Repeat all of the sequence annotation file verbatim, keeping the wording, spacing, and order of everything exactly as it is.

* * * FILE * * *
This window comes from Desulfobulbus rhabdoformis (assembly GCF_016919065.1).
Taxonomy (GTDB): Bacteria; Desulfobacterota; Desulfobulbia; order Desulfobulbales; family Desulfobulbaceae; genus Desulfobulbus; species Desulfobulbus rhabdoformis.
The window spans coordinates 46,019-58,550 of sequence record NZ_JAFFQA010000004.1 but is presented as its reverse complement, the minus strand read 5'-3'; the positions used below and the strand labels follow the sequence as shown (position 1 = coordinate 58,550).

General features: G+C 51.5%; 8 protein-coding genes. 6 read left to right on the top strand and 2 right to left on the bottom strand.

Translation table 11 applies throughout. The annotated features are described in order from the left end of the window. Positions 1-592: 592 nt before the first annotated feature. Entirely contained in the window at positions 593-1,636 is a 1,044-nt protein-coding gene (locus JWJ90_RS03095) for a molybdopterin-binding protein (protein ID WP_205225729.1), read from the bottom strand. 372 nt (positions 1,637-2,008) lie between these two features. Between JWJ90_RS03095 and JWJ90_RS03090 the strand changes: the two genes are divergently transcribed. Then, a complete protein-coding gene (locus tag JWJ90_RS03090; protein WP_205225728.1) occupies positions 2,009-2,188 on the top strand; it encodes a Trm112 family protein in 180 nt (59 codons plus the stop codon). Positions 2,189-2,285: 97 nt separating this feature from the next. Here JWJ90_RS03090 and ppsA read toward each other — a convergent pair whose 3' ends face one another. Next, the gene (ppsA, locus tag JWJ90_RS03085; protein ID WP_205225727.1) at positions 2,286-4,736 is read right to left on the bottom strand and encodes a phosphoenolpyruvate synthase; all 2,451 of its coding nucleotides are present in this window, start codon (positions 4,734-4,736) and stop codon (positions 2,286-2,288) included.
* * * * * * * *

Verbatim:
This window comes from Desulfobulbus rhabdoformis (assembly GCF_016919065.1).
Taxonomy (GTDB): Bacteria; Desulfobacterota; Desulfobulbia; order Desulfobulbales; family Desulfobulbaceae; genus Desulfobulbus; species Desulfobulbus rhabdoformis.
The window spans coordinates 46,019-58,550 of sequence record NZ_JAFFQA010000004.1 but is presented as its reverse complement, the minus strand read 5'-3'; the positions used below and the strand labels follow the sequence as shown (position 1 = coordinate 58,550).

General features: G+C 51.5%; 8 protein-coding genes. 6 read left to right on the top strand and 2 right to left on the bottom strand.

Translation table 11 applies throughout. The annotated features are described in order from the left end of the window. Positions 1-592: 592 nt before the first annotated feature. Entirely contained in the window at positions 593-1,636 is a 1,044-nt protein-coding gene (locus JWJ90_RS03095) for a molybdopterin-binding protein (protein ID WP_205225729.1), read from the bottom strand. 372 nt (positions 1,637-2,008) lie between these two features. Between JWJ90_RS03095 and JWJ90_RS03090 the strand changes: the two genes are divergently transcribed. Then, a complete protein-coding gene (locus tag JWJ90_RS03090; protein WP_205225728.1) occupies positions 2,009-2,188 on the top strand; it encodes a Trm112 family protein in 180 nt (59 codons plus the stop codon). Positions 2,189-2,285: 97 nt separating this feature from the next. Here JWJ90_RS03090 and ppsA read toward each other — a convergent pair whose 3' ends face one another. Next, the gene (ppsA, locus tag JWJ90_RS03085; protein ID WP_205225727.1) at positions 2,286-4,736 is read right to left on the bottom strand and encodes a phosphoenolpyruvate synthase; all 2,451 of its coding nucleotides are present in this window, start codon (positions 4,734-4,736) and stop codon (positions 2,286-2,288) included.